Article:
How to Migrate Shopify to WooCommerce

Feature image for "How to Migrate Shopify to WooCommerce" blog post.

Are you a small business owner looking for a way to migrate Shopify to WooCommerce?

If so, you’ve come to the right place. In this blog post, we show you how to easily migrate your Shopify store to WooCommerce. We also provide helpful tips on making the migration process as smooth as possible. So, if you’re ready to learn more, keep reading!

What’s covered in this post:

  1. Why move from Shopify to WooCommerce?
  2. Migration options and the pros and cons
  3. Manually migrate store data – steps and tips
  4. Migrate Shopify to WooCommerce using a Store Migration app
  5. Hire a Developer or Agency

Why Move from Shopify to WooCommerce?

Graphic with the text, "WooCommerce is the UK's most popular plugin".

WooCommerce is the UK’s best-loved eCommerce store option, with Webtribunal reporting that WooCommerce is the most popular plugin on the entire internet — with 68% usage distribution.

It’s not a standalone platform. It’s an extension of the popular website builder, WordPress, so it is a convenient way to convert your WordPress dashboard into an online store.

Shopify is quickly growing in popularity — and for good reason; it’s an easy-to-use eCommerce platform for small to medium businesses.

Shopify is not for everyone, with many finding themselves limited by its interface. If you feel you’ve outgrown the functionality within your Shopify store or are looking for something bespoke, then switching to a WooCommerce store might be a great option.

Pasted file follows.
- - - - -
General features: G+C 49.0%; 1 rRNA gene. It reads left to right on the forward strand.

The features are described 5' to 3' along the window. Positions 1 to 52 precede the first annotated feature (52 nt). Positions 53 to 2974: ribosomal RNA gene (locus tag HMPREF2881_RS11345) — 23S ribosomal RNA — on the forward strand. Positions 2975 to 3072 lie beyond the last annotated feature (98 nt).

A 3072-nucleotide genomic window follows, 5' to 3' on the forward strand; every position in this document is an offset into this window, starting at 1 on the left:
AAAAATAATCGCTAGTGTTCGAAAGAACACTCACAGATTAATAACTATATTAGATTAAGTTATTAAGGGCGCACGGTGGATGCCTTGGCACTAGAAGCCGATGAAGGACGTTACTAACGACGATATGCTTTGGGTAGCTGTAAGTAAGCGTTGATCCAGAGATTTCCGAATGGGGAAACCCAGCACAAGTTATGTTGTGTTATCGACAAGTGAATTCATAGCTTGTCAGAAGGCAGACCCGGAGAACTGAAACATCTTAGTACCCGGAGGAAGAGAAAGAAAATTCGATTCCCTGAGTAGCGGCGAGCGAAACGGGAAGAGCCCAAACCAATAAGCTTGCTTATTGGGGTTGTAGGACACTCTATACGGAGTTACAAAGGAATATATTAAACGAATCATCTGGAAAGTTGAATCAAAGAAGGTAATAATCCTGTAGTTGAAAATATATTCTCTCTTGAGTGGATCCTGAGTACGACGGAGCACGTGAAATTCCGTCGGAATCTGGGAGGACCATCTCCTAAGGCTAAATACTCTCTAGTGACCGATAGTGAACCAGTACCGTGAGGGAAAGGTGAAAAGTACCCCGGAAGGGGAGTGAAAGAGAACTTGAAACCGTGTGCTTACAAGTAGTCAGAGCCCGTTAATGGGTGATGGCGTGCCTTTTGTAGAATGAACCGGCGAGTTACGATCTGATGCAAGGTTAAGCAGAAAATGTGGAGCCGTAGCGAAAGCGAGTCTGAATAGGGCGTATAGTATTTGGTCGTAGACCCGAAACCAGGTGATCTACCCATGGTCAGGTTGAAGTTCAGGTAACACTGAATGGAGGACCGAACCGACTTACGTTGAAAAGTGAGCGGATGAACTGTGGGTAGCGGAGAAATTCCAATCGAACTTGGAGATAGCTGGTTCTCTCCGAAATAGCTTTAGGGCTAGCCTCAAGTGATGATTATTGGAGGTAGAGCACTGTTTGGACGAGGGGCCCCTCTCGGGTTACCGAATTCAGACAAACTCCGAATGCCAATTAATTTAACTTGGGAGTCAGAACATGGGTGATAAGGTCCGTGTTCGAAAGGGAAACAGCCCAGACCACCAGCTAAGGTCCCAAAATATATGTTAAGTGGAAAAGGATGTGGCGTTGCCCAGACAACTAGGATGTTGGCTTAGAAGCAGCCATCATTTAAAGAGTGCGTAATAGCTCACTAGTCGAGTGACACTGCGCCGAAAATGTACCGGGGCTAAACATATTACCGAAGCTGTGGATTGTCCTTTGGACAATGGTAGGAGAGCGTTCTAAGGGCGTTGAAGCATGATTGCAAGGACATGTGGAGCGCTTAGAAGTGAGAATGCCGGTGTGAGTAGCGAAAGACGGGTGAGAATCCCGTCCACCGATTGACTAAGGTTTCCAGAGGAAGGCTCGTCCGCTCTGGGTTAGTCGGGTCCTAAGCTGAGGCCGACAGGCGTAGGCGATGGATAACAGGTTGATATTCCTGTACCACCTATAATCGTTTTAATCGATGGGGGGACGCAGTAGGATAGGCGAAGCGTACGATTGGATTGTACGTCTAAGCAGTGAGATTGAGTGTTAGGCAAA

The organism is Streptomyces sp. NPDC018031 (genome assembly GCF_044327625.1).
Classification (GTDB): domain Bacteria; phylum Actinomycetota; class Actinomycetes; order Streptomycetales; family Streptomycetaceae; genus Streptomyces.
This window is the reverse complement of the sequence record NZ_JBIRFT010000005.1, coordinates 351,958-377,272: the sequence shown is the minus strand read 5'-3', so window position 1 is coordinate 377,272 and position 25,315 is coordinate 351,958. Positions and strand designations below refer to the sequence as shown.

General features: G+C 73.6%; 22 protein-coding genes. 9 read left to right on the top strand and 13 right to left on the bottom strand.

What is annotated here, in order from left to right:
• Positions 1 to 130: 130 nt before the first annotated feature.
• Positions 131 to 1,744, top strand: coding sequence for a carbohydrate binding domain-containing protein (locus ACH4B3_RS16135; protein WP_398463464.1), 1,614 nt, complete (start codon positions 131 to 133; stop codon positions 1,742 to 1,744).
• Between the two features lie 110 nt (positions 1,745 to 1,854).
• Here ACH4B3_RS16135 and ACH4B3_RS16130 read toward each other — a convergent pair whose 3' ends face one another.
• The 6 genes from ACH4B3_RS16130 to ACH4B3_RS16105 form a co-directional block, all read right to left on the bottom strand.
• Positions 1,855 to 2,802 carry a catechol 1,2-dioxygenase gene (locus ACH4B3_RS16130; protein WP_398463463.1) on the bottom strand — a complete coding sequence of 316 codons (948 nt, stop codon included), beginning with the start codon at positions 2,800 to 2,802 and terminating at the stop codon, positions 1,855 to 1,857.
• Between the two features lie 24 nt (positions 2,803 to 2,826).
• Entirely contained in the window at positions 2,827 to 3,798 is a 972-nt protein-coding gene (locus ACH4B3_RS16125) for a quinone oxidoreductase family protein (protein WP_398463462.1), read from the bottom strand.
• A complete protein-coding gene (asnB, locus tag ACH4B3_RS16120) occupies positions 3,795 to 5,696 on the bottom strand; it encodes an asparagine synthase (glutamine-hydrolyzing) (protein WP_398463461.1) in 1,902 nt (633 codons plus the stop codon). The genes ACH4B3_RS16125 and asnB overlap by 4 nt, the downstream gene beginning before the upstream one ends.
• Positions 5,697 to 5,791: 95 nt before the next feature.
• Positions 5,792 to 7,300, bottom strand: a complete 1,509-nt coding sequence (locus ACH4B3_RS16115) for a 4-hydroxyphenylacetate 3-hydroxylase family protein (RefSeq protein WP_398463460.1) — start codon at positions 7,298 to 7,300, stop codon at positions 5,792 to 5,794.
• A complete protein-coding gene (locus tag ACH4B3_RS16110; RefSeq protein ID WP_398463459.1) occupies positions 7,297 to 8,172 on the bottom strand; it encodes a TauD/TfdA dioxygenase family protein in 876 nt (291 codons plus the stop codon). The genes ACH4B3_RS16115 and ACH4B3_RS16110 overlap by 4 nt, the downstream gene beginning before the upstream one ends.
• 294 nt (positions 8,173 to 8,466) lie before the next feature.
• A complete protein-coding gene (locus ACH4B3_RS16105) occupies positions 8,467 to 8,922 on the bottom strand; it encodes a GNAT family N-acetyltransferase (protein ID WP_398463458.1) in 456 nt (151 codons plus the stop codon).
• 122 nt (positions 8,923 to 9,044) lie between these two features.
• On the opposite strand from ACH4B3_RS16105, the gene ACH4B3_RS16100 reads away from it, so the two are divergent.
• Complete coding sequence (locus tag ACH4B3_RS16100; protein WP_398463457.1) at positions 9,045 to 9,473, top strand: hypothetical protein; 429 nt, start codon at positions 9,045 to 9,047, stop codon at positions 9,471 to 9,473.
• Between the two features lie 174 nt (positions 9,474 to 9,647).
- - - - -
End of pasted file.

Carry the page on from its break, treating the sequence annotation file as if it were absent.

Read on to discover the benefits of opting for a WooCommerce store.

Infographic showing the pros and cons of Shopify and WooCommerce

More control over your store

WordPress and WooCommerce are both open-source code, allowing anyone with the technical ability and the imagination to run wild with customisation ideas for their WooCommerce store.

There are countless apps available to turn your website into whatever you need it to be. Whether that’s creating tables, doing regular free back-ups or new design features.

Plugins developed by third-party developers mean that if you can dream it, someone else will likely have dreamed it first and built it. For example, a plugin that allows users to create their own designs to put onto your products is possible with the WooCommerce store.